The concern among pro-devolution reformers is that, even if Labour were to be on the winning side in a 2014 referendum, it would wake up the day after back at Square One still with little chance of gaining a foothold against an SNP which promised to “stand up for Scotland” that little bit better. One insider adds: “If we are not serious and we don’t make it clear what kind of change we are offering and how that comes about, then we could end up winning the referendum but losing the election.”
Pro-devolution party figures also complain that, internally, the party remains institutionally resistant to reform. They accuse some MPs resistant to change of being simply motivated by self-preservation, knowing that more devolution to Holyrood would inevitably mean fewer Scots MPs. “They’re just interested in looking after themselves,” says one Holyrood figure (although Alexander as well as many of the new crop of Labour MPs are excused). There is anger with the belligerent attitude of figures such as MP Ian Davidson, the chairman of the Scottish Affairs Committee, who recently berated BBC’s Newsnight Scotland programme for alleged SNP-bias and has used his position to publish provocative reports against “Scottish separation”.
The complaint is that too many Labour MPs, symbolised by Davidson, are of the view that Holyrood is the “inferior” parliament which needs to be put back in its box. “A small number just think that we up here are rubbish and they are the only ones who are can really take the fight to the Nationalists,” the source adds. Promised party reforms to ensure Scottish Labour has a “Holyrood First” approach have taken too long, critics argue – noting that a planned move of its HQ from Glasgow to Edinburgh has still not taken place. And while last year’s shake-up has ensured that Lamont is now definitively the Scottish Labour leader, there are still complaints that too many staff are still reporting to London rather than to Edinburgh.
Lamont’s answer to this stirring hornets’ nest has been to set up a commission on the future of devolution to ensure there is at least a holding answer on what Labour plans to do. The details will emerge next month, with members including Labour figures and drawing on advice from outside the party as well. The central question of the review, say figures close to her, will be to ask “where does power best lie?” To that end, it will look not just at whether powers should go from London to Edinburgh, but also whether both London and Edinburgh should be shunting powers further down to local government. So, for example, the review could examine whether councils should get a bigger chunk of the welfare budget, currently owned by the Department for Work and Pensions. However, any idea that Labour could move to a “devo-max” position – where all powers are moved to Scotland bar foreign affairs and defence – is out of the question. One figure close to the leadership said: “As Gordon said, if you have fiscal autonomy, then you break the Union. The review will always ask the question: does it retain the integrity of the Union?”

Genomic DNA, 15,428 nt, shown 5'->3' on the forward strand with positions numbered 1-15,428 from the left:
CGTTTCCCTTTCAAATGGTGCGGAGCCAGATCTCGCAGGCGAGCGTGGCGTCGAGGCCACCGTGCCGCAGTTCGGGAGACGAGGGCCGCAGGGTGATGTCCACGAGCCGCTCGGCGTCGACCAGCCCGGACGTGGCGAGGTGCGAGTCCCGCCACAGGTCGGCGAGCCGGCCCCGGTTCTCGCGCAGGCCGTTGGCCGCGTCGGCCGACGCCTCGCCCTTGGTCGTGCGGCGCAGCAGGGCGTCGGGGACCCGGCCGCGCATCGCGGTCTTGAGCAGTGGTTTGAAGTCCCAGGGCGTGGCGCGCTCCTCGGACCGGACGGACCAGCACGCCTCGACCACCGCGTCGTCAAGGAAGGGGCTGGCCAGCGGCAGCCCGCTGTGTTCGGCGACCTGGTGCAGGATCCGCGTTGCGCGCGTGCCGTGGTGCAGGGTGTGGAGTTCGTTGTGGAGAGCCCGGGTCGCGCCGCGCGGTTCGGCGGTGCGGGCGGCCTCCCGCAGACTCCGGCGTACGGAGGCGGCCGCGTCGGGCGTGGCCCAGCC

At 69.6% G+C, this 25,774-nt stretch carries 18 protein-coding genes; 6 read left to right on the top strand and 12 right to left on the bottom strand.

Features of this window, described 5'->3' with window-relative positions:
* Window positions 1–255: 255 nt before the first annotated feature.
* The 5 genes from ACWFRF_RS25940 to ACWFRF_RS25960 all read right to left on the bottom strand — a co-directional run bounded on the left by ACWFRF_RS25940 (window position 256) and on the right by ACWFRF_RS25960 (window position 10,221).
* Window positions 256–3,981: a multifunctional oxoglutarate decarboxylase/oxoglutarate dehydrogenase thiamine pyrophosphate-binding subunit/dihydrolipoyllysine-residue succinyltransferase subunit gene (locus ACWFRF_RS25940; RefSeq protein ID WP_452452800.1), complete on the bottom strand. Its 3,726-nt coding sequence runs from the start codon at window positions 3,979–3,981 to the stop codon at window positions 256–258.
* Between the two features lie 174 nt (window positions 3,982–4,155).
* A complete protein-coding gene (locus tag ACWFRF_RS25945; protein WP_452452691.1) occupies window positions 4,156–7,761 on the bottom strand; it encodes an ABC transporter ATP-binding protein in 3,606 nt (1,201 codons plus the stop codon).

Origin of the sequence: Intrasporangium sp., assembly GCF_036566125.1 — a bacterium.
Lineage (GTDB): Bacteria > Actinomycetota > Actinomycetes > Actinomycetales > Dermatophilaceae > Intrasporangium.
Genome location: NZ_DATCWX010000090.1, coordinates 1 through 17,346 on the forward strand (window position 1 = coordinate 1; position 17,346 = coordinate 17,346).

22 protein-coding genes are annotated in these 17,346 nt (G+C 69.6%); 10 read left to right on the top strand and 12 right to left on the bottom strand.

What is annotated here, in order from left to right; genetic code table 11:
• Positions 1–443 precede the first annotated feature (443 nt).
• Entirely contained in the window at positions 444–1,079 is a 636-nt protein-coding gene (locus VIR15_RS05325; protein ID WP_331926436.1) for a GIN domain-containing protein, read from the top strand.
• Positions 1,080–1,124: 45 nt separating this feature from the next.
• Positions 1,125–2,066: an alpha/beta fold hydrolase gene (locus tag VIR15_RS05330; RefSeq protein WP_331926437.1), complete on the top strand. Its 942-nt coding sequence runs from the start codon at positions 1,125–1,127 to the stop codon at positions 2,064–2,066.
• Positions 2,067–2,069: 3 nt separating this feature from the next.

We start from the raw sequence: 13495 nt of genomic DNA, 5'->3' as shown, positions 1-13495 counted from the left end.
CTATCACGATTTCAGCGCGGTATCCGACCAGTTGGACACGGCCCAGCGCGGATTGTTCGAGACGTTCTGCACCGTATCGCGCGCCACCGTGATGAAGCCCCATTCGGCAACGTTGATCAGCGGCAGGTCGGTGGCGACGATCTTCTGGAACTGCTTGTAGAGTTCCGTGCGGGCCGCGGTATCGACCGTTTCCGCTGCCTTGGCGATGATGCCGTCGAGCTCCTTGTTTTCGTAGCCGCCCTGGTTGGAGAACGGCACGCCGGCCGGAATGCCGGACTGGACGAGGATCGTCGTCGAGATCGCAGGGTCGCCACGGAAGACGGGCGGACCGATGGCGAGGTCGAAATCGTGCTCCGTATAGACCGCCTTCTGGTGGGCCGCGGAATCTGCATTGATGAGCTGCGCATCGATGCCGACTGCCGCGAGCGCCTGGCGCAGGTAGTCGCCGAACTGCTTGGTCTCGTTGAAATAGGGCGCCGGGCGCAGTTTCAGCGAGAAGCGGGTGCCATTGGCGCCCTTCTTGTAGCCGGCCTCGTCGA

Splits are certain to emerge, but there is a significant amount of support for a fresh look at the powers Holyrood should have, sometimes from surprising quarters. Brian Donohoe, MP for Central Ayrshire, and one of the leading critics of devolution, says he backs a review of the Scottish Parliament and, like Darling, could see powers like income tax moving there. “I would go for that if it was reasoned. These are matters that have to be done through reason. It has to be logical, and it has to be possible. I have talked for years that there needs to be some kind of audit done in terms of whether services have improved under devolution, and if they are better, then how can we learn from that.”
The party will also have to show how it can make any of this possible. Lamont’s central argument against having a second question offering “devo-max” in the referendum is that Scotland cannot change rules which affect the rest of the UK too. An aide notes: “You can have a question that asks whether or not you want to be in a club, but if you want to change the club’s rules, you have to ask all the members.”
Labour reformers accept that if they are to put forward a new, stronger form of devolution they will have to explain how they will do it. Scottish reforms could provide the impetus for Ed Miliband also to push for more devolution to English regions as well. The problem there, as party chiefs note, is that the English have shown a near total indifference to the turgid detail of constitutional change.
If she is to pick up the baton of a more powerful Scottish Parliament, Lamont may need to be the tail that wags the dog. So far, however, it isn’t clear whether she or her party even wants to wag in the first place. With the polls showing that Labour would come out on the winning side in an independence referendum, and with this spring’s council elections having boosted the party’s confidence, the temptation for Lamont will be to sit back in the hope that any further reform at Holyrood isn’t necessary. The evidence of the past few years, however, says something different: the likelihood of continuing defeat.